IAFL12 Second Call for Papers

Posted on the 1st December 2014 in the category Press Release

International Association of Forensic Linguists


Deadline for abstract submission has been extended to 31 December 2014.

The International Association of Forensic Linguists (IAFL) and the Organizing Committee of IAFL12 warmly invite submissions for the 12th biennial conference, to be hosted by Guangdong University of Foreign Studies (GDUFS), Guangzhou, China from 6 to 9 July 2015. At the request of members, the deadline for abstract submission has been extended to 31 December 2014.

Conference website: www.iafl12.org
Contact email: iafl12@gdufs.edu.cn

Travel Awards for Postgraduate Students: IAFL offers three travel awards for postgraduate students. Each award provides up to $1000 in support of travel and the waiving of registration fees. Information about the awards and the application process can be found under “Scholarships” at the conference website.

The conference offers a forum for presentations on all aspects of forensic linguistics and language and law, including but not limited to the following:

Language and the Legal Process
* Interviews with vulnerable witnesses in the legal system
* Communicative challenges of vulnerable witnesses
* Investigative interviewing
* Language testing of asylum seekers
* Police interviews and police language
* Pragmatics of police interrogations
* Bilingual courtrooms and second language issues within the legal system
* Courtroom interpreting and translating
* Courtroom interaction
* Language addressed to judge and jury in common law courtrooms

Language as Evidence
* Authorship analysis, attribution and plagiarism
* Forensic phonetics
* Forensic speaker identification and voice comparison
* Deception and fraud
* Forensic stylistics
* Prison language
* Forensic transcription
* Trademark disputes
* Consumer product warnings

Language, Crime and Law
* The language of legislation
* Comprehensibility, analysis, and interpretation of legal texts
* Language and disadvantage before the law
* Language minorities and the legal system
* Language rights
* Legal discourse and legal genres
* Multilingual matters in legal contexts
* Discourse analysis of legal resources
* History of legal languages

Research and Teaching
* Research into the practice, improvement, and ethics of expert testimony
* Presentation of linguistic evidence; the linguist as expert witness
* Legal interpreting and translation
* The teaching/testing of forensic linguistics/language and law
* Language education for law professionals

Computational Applications of Forensic Linguistics
* Computer corpora of statements, confessions, suicide notes, police
* Computational author identification or profiling
* Multimodal approaches to forensic linguistics

INDIVIDUAL PAPERS are invited for presentations of 20 minutes, with a further 10 minutes allowed for questions and answers. POSTERS are invited for presentation during the poster session. Posters should be of A0 size (841mm x 1189mm) in portrait orientation. To submit an abstract for an individual paper or poster, please visit “Online Submission” at the conference website. COLLOQUIA, scheduled for 2-hour blocks, with a maximum of two linked sessions. Colloquium organisers should allocate time for presentations, discussion and audience response. Organisers serve as the liaison between participants and conference organisers. Proposals should be 300-350 words long, with an indication of participants and a brief description of their contribution.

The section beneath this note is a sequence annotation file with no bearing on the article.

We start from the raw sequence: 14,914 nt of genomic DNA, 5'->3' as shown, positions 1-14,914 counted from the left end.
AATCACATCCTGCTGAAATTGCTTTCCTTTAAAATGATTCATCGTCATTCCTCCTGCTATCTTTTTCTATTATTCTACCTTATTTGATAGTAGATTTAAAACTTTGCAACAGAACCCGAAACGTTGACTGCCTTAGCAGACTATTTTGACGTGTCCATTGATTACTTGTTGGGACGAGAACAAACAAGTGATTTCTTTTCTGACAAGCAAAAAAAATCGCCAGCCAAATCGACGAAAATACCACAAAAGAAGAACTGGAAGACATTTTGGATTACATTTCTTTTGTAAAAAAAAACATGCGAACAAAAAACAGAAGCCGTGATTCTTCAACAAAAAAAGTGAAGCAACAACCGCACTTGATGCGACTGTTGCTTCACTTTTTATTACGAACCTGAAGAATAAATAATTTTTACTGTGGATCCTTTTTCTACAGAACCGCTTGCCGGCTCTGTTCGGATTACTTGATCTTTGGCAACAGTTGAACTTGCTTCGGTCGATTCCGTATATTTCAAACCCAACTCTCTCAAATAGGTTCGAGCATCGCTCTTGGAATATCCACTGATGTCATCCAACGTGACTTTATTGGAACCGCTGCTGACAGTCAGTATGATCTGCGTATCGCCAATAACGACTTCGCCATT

Tunisia conference update

Posted on the 9th October 2014 in the category Press Release

The organisers of the first African Regional Conference of IAFL have posted the programme of the pre-conference workshop on their Facebook page. Among the speakers will be IAFL President Ed Finegan. The conference will be held from 12 to 14 December 2014 in Sfax, Tunisia.

New Language and Law journal

Posted on the 1st October 2014 in the category Press Release

Press release from IAFL's Rui Sousa Silva:

We are delighted to announce that the first issue of the new international bilingual bi-annual journal ­Language and Law - Linguagem e Direito has just been published. The journal is electronic and available for everyone to download at http://tinyurl.com/linguagem-direito.

Because Language and Law has no printing costs it can be extremely flexible to individual authors' requirements: not only can it publish quickly all the high quality articles it receives, but it can also cope with long appendices, reproduce illustrations, photographs and tables in colour, and embed sound files and hyperlink as necessary.

We chose the title Language and Law ­ Linguagem e Direito to indicate that we welcome articles across the whole spectrum of the discipline and from both practitioners and academic researchers. Thus, for example, the first issue includes contributions from a chief of police, a public prosecutor, a professional translator, a professional interpreter and two expert witnesses, as well as from academic lawyers and linguists.

There is an article by Maria Lúcia Gomes and Denise Carneiro about Forensic Phonetics in Brazil, and one by Alison Johnson and David Wright about authorship analysis. Rui Sousa-Silva writes about plagiarism by translation; Liz Carter about deceptive responses in police interviews, Marcos Ribeiro and Cristiane Fuzer about honour crimes, Edilson Vitorelli about the language rights of indigenous Brazilians. Gail Stygall analyses incomprehensible Jury Instructions while Débora Figueiredo examines representations of the crime of rape in Brazilian legal texts.

Rui Sousa-Silva
Univeristy of Porto

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